In the Houston area, the heat just seems to last longer each year.
With summer showers few and far between, there has been alarmingly little
rain to give the ground a really good soaking. By Labor Day, many
homeowners had given up trying to revive wilting plants so grass, plants
and shrubs look peaked and stressed – or even worse, have actually died.
According to the Texas Water Development Board (TWDB), as much as half
of our outdoor use of water in the warmer months is wasted because of poor
watering practices. This can take quite a toll on the water bill
since 50 to 80 percent of our water consumption during those months is
used outside. It makes good common sense to learn to use this valuable
resource more efficiency to save both water and money.
This is a good time to take a realistic look at the way you use water
for lawn and garden. When do you water the lawn? For how long
at a time? Does the sprinkler hit the driveway,
sidewalks or street?
If you have a sprinkler system, is it set to turn off if it rains?
Do you wait for the plants or grass to look wilted before watering, or
do you water on a regular basis? When you set the sprinkler out,
do you just place it at random? Or do you have a “plan” for distributing
the water over a specific area?
We have taken our water resources for granted for so long that some
wasteful habits die hard. But with the Harris Galveston Coastal Subsidence
District mandate to reduce our dependency on groundwater, everyone is paying
more attention to using water more efficiently in an effort to control
costs, as well. Here are some simple tips to help you put a realistic,
cost-effective water efficiency plan into effect outside your home.
At the top of the list is the recommendation to use native plants and
shrubs whenever possible in landscaping your yard. They generally
require watering less frequently, and are often low-maintenance, too.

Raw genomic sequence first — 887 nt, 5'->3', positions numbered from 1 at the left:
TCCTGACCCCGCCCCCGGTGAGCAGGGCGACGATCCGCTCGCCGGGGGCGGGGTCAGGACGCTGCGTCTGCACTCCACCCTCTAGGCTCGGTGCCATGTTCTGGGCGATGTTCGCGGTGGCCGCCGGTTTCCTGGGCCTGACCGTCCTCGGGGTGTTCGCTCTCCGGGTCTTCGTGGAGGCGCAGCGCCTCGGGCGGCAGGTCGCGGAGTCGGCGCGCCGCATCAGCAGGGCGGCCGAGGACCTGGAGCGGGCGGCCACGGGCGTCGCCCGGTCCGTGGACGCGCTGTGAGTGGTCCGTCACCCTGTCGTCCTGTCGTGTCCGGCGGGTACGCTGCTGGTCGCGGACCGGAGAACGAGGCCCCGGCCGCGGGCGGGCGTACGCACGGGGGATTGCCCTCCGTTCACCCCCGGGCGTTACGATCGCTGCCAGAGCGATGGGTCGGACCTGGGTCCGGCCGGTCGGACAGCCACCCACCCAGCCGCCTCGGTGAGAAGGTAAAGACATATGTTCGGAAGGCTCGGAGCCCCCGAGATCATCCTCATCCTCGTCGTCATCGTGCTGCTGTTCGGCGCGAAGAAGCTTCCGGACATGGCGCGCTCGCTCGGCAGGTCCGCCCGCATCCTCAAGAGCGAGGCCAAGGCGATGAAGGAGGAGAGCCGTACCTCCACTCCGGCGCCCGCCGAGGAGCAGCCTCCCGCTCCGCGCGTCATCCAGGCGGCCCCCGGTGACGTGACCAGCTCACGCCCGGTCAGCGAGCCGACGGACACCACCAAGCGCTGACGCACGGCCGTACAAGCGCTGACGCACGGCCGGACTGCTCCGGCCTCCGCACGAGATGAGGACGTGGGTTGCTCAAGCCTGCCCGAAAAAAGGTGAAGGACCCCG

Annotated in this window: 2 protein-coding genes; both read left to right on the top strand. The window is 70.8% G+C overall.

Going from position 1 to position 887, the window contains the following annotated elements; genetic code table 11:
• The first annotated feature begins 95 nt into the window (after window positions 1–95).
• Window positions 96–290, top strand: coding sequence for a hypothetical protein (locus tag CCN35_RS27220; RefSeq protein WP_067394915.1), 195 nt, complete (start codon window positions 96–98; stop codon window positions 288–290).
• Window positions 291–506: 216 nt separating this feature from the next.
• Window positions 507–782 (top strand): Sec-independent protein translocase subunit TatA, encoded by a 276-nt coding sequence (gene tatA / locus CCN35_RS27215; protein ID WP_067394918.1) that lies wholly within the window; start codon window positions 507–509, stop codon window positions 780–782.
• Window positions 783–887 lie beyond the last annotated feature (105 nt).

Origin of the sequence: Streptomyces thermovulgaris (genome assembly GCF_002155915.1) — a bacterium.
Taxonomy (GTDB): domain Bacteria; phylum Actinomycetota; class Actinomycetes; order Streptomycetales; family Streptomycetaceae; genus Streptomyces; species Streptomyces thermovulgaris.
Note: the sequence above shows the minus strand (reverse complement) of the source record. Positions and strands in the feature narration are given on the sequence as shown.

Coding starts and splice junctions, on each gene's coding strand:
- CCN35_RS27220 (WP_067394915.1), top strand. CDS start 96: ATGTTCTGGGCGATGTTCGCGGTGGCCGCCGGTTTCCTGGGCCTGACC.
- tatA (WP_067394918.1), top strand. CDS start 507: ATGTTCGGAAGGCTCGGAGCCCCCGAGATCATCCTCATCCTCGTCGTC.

The TWBD and the Texas Department of Agriculture County Extension Service
point out that different varieties of grasses, plants and soils require
different amounts of water. In Houston, for example,
has a low water needs compared to Bermuda (moderate) and St. Augustine’s
high “thirst” requirement. Experts suggest that grass should be watered
separately from flowerbeds and landscaped areas. When original landscape
planning is an option, be sure to “zone” plants according to their water
Use the kind of watering equipment that best suits your “target.”
Use sprinklers – ones that broadcast large drops are best – for the lawn
areas, and soaker hoses or drip irrigation systems for trees, shrubs and
Lawns generally absorb the greatest amount of outdoor residential water
use, and studies have shown that folks may inadvertently water twice as
much as necessary to keep a healthy lawn. This is easily remedied
by knowing when to water. Look for signs of stress – limp or curled,
dull green blades of grass, or footprints left behind after walking across
the lawn – or use a moisture gauge. In the Houston area, experts
recommend watering every five days to apply .75 to 1 inch of water (subtracting
any rainfall) during summer months. This amount will wet the soil
to a depth of 4-6 inches. Water during early morning or evening hours
when evaporation losses will be less than during the heat of the day.
Avoid watering in high winds that might send the droplets to places they
are not needed – like your neighbor’s lawn or driveway.
If you want to know how much water it takes to deliver the right amount
of moisture to your grass, place some empty cans or jars in strategic places
around the lawn, turn on the sprinkler and let it run for half an hour.
Add the total inches of water captured in all the receptacles and then
divide by the number of cans to get the average. Simply multiply
by two if you want to know how much water is “sprinkled” in an hour.
It will also help if you don’t cut the grass too short. Longer
blades will help reduce evaporation and shade the soil. Maintaining
this slightly deeper carpet of grass will help prevent the lawn from turning
yellow or brownish, as well.
Use a good mulch layer in flower beds and landscape areas. This
covers the soil, helps to hold down the weed growth that can siphon off
water from your plants, and helps retain the moisture in the soil.
Remember that “zoning” plants according to their water requirements in
the landscape plan can also help you water more efficiently.
Finally, use drip or trickle irrigation – the slow, frequent application
of very small amounts of water to the soil area directly surrounding the
plant roots – to take care of gardens and landscaped areas. Drip
irrigation can save up to 60 percent of water delivered by other systems.
This can be done quite well and cost-effectively by the strategic placement
of soaker hoses – porous tubes that continuously “leak” water.
By using our water supplies efficiently, we can hold down our water
bills, which can minimize the long-term impact on our pocketbooks as this
valuable resource becomes more costly in the years ahead.
Courtesy of Northwest Harris
County MUD 36